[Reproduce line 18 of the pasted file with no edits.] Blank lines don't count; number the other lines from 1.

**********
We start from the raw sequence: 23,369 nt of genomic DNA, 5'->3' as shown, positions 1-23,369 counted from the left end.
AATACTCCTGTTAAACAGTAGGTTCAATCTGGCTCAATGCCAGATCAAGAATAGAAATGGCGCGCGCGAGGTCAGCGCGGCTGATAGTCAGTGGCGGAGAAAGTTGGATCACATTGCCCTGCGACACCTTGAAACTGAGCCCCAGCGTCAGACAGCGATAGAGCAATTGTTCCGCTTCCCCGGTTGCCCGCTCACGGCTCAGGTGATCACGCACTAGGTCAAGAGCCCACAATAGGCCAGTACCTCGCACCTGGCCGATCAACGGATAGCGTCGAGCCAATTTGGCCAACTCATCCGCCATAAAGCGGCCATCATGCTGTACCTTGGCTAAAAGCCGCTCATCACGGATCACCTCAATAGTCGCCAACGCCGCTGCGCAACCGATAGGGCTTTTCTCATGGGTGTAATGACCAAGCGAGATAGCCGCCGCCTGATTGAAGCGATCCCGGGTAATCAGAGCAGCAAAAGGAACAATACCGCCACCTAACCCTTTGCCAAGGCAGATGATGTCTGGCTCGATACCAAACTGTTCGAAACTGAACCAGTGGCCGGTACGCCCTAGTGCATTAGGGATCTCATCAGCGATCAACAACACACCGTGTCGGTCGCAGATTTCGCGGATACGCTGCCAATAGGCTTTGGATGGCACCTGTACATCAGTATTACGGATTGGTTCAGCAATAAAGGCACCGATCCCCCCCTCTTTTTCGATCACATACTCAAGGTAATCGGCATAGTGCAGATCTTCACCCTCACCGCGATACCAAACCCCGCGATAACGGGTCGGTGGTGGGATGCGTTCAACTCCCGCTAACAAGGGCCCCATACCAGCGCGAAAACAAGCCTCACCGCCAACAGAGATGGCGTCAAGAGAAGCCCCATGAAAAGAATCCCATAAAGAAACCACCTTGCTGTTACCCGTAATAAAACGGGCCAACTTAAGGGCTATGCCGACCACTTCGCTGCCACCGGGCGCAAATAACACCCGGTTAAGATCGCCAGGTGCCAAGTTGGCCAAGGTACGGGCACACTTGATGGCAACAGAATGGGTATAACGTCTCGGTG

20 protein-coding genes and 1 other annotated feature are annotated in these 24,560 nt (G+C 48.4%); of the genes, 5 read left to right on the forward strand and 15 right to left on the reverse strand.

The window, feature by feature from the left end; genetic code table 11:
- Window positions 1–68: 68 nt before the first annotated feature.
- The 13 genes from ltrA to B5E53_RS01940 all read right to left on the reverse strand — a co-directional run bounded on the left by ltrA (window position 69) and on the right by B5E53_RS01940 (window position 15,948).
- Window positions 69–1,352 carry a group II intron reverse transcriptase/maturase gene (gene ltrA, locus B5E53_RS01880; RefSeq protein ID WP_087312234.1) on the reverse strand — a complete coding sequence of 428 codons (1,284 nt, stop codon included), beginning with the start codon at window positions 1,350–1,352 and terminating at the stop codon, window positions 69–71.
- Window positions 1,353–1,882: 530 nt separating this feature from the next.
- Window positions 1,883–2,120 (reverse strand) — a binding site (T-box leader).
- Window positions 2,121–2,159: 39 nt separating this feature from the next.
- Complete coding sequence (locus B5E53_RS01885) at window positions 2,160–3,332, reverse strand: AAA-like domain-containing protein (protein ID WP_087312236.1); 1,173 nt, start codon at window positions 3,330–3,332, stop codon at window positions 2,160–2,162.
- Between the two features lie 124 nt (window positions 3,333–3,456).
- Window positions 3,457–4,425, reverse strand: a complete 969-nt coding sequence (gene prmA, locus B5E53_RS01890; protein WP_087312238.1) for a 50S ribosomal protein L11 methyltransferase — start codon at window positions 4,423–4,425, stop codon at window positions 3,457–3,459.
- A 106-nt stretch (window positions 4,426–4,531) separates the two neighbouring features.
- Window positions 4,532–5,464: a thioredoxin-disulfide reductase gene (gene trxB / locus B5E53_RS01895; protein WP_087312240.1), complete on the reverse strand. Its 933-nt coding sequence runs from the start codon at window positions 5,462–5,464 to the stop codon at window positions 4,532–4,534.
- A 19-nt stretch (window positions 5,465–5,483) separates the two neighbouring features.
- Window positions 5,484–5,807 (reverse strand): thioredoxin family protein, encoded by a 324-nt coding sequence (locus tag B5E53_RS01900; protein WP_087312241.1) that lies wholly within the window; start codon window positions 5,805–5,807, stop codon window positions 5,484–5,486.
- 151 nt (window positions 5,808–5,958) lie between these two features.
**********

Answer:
- 151 nt (window positions 5,808–5,958) lie between these two features.